Many times, when we use the term music education, I feel embarrassed. I know what music is, but what is education? I read once in one of my Zen books that a teacher is like a good bonfire: while it is burning, everyone enjoys its heat and light, but when it is done, only the ashes are left to be carried away in the wind. Some people told me that this is a cruel metaphor. Another metaphor I once heard was a story comparing some teachers to builders and others to gardeners. I like the gardener metaphor better. Just by looking at my garden I realize that every plant needs different care and attention. They each blossom at different times: there are the roses that are beautiful and proud and have sharp thorns and there is the colorful, yet shy and soft Geranium. There is the Bougainvillea that scrambles over other plants and there is the independent Pear tree. The lawn needs plenty of water but it will survive without that much and it will even wander in the direction where it can find water. Then there are the very sensitive ones and the very special ones that have their secrets. The Night Jasmine, (Cestrum Nocturnum) has a very sweet perfume, but only at night. The Lady Banks’ Rose, that evergreen huge bush, covers the gazebo. No one knows that only for three weeks every year it is covered with plenty of light yellow flowers that have a gentle smell of violets.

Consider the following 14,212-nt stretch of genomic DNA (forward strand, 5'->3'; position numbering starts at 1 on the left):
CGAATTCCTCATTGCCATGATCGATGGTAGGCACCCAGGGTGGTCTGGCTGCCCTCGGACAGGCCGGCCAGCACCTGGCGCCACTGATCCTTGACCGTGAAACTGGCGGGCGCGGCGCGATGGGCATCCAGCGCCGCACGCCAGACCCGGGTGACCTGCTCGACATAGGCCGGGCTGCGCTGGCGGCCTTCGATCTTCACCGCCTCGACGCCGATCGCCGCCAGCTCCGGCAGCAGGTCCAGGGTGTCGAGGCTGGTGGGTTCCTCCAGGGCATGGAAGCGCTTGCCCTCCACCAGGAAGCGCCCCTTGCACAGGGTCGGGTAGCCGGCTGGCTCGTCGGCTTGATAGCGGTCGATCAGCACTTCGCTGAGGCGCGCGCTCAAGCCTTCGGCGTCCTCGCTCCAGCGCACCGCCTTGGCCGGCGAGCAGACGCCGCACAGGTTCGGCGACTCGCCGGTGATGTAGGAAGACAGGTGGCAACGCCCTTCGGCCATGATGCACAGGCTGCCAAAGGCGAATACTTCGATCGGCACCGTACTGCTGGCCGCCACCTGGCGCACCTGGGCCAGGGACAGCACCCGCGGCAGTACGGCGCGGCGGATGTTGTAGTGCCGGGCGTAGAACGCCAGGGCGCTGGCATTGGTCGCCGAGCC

I am not a keen gardener: most of the time I just let them be. I watch and I only do what is necessary: a little trimming here and there, a little water, some food. Even if there were no gardener or if another gardener came, each plant shall live its own life and in the end will produce its unique fruit. The cherry tree will never give oranges and the Apricot will not grow tomatoes.
In education alike, as much as we want our students to grow tall and abundant, we must help them realize that they also need to spread their roots wide and deep into the ground. This is our main responsibility as gardeners; this is our responsibility as educators.
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